# Building Traffic Control¶

The build steps for Traffic Control components are all pretty much the same, despite that they are written in a variety of different languages and frameworks. This is accomplished by using Docker.

Note

Currently, both listed methods of building Traffic Control components will produce *.rpm files, meaning that the support of these components is limited to RedHat-based distributions - and none of them are currently tested (or guaranteed to work) outside of CentOS7, specifically.

If any local work on Traffic Monitor, Traffic Router Golang, Grove or Traffic Ops is to be done, it is highly recommended that the Traffic Control repository be downloaded inside the $GOPATH directory. Specifically, the best location is $GOPATH/src/github.com/apache/trafficcontrol. Cloning the repository outside of this location will require either linking the actual directory to that point, or moving/copying it there.

The Golang project’s GOPATH wiki page

## Build Using pkg¶

This is the easiest way to build all the components of Traffic Control; all requirements are automatically loaded into the image used to build each component.

### Usage¶

./pkg [options] [projects]

Note

The pkg script often needs to be run as sudo, as certain privileges are required to run Docker containers

Options

 -q Quiet mode. Supresses output. -v Verbose mode. Lists all build output. -l List available projects.

If present, projects should be one or more project names. When no specific project or project list is given the default projects will be built. Valid projects:

• docs
• grove_build[2]
• grovetccfg_build
• source[2]
• traffic_monitor_build[2]
• traffic_ops_build[2]
• traffic_portal_build[2]
• traffic_router_build[2]
• traffic_stats_build[2]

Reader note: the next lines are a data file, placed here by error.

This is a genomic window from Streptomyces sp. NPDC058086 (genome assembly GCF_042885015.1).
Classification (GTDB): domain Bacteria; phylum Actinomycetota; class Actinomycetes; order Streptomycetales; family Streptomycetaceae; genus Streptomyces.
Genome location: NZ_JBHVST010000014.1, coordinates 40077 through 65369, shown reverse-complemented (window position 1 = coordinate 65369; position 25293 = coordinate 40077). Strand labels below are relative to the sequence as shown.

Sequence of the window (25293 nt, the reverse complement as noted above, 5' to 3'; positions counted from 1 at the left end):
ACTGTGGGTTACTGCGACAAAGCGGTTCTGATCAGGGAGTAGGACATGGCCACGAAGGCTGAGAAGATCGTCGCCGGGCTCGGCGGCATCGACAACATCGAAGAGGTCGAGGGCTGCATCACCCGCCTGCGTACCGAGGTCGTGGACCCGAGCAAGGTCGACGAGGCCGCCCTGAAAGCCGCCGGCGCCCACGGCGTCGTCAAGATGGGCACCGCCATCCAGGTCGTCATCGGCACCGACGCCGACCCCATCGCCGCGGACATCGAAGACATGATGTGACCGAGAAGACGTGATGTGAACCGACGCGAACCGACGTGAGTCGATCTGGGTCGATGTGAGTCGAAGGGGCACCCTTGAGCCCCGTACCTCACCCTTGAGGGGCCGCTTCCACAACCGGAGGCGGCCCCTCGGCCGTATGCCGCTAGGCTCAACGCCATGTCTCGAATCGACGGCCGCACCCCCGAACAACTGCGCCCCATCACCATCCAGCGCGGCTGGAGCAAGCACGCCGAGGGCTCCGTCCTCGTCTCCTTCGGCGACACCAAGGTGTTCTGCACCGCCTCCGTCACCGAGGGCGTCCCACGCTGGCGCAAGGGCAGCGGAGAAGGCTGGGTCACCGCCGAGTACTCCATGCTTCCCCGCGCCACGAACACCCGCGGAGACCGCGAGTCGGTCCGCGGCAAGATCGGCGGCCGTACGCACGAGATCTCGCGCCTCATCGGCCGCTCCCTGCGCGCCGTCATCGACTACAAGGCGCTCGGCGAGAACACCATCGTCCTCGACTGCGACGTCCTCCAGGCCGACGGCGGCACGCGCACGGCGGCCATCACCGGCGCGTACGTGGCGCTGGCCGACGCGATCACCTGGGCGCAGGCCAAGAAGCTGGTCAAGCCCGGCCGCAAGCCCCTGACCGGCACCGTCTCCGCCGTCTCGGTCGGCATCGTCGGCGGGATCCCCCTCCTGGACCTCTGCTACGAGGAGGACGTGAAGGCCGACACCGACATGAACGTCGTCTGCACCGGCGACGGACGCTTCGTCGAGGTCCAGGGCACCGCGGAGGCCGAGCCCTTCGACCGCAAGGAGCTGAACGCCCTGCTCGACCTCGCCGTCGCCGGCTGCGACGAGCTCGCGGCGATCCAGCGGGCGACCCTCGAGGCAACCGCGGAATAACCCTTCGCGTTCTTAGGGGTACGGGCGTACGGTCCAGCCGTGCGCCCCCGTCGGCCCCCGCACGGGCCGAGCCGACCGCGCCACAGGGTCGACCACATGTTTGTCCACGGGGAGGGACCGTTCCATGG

• weasel

Output component-version.rpm files, build logs and source tarballs will be output to the dist/ directory at the root of the Traffic Control repository directory.

 [1] This is optional, but recommended. If a docker-compose executable is not available the pkg script will automatically download and run it using a container. This is noticeably slower than running it natively.
 [2] (1, 2, 3, 4, 5, 6, 7) This is a default project, which will be built if pkg is run with no projects argument

## Build Using docker-compose¶

If the pkg script fails, docker-compose can still be used to build the projects directly. The compose file can be found at infrastructure/docker/build/docker-compose.yml under the repository’s root directory. It can be passed directly to docker-compose, either from the infrastructure/docker/build/ directory or by explicitly passing a path to the infrastructure/docker/build/docker-compose.yml file via -f. It is recommended that between builds docker-compose down -v is run to prevent caching of old build steps. The service names are the same as the project names described above in Usage, and similar to the pkg script, the build results, logs and source tarballs may all be found in the dist directory after completion.

Note

Calling docker-compose in the way described above will build _all_ projects, not just the default projects.

## Building Individual Components¶

Each Traffic Control component can be individually built, and the instructions for doing so may be found in their respective component’s development documentation.

### Building This Documentation¶

This documentation uses the Sphinx documentation build system, and as such requires a Python3 version that is at least 3.4.1. It also has dependency on Sphinx, and Sphinx extensions and themes. All of these can be easily installed using pip by referencing the requirements file like so:

#72 Run from the Repository’s Root Directory
python3 -m pip install --user -r docs/source/requirements.txt


Once all dependencies have been satisfied, build using the Makefile at docs/Makefile.

Alternatively, it is also possible to Build Using pkg or to Build Using docker-compose, both of which will output a documentation “tarball” to dist/.